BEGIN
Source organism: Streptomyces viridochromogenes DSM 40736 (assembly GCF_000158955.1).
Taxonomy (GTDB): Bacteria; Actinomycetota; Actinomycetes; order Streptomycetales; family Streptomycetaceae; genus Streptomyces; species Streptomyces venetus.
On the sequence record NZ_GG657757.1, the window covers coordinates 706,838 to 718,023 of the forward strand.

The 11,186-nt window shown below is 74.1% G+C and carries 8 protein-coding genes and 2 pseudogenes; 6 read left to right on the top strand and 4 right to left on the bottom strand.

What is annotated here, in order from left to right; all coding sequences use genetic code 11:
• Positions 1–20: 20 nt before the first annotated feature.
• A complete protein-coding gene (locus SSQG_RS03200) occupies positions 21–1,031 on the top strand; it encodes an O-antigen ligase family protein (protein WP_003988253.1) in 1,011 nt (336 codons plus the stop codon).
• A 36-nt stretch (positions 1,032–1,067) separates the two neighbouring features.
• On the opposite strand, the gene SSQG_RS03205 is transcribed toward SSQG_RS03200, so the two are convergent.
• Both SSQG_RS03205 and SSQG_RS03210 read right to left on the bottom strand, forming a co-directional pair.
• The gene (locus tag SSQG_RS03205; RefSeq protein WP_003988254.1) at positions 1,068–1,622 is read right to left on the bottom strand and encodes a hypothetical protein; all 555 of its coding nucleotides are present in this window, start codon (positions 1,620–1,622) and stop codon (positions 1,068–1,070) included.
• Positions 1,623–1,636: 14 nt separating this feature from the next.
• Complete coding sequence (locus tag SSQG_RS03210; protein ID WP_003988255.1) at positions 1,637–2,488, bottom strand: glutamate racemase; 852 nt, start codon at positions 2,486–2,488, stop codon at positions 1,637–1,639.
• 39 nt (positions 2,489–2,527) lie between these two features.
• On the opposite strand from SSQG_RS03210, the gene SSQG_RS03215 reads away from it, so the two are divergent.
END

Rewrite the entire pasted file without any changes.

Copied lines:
Source organism: Streptomyces viridochromogenes DSM 40736 (assembly GCF_000158955.1).
Taxonomy (GTDB): Bacteria; Actinomycetota; Actinomycetes; order Streptomycetales; family Streptomycetaceae; genus Streptomyces; species Streptomyces venetus.
On the sequence record NZ_GG657757.1, the window covers coordinates 706,838 to 718,023 of the forward strand.

The 11,186-nt window shown below is 74.1% G+C and carries 8 protein-coding genes and 2 pseudogenes; 6 read left to right on the top strand and 4 right to left on the bottom strand.

What is annotated here, in order from left to right; all coding sequences use genetic code 11:
• Positions 1–20: 20 nt before the first annotated feature.
• A complete protein-coding gene (locus SSQG_RS03200) occupies positions 21–1,031 on the top strand; it encodes an O-antigen ligase family protein (protein WP_003988253.1) in 1,011 nt (336 codons plus the stop codon).
• A 36-nt stretch (positions 1,032–1,067) separates the two neighbouring features.
• On the opposite strand, the gene SSQG_RS03205 is transcribed toward SSQG_RS03200, so the two are convergent.
• Both SSQG_RS03205 and SSQG_RS03210 read right to left on the bottom strand, forming a co-directional pair.
• The gene (locus tag SSQG_RS03205; RefSeq protein WP_003988254.1) at positions 1,068–1,622 is read right to left on the bottom strand and encodes a hypothetical protein; all 555 of its coding nucleotides are present in this window, start codon (positions 1,620–1,622) and stop codon (positions 1,068–1,070) included.
• Positions 1,623–1,636: 14 nt separating this feature from the next.
• Complete coding sequence (locus tag SSQG_RS03210; protein ID WP_003988255.1) at positions 1,637–2,488, bottom strand: glutamate racemase; 852 nt, start codon at positions 2,486–2,488, stop codon at positions 1,637–1,639.
• 39 nt (positions 2,489–2,527) lie between these two features.
• On the opposite strand from SSQG_RS03210, the gene SSQG_RS03215 reads away from it, so the two are divergent.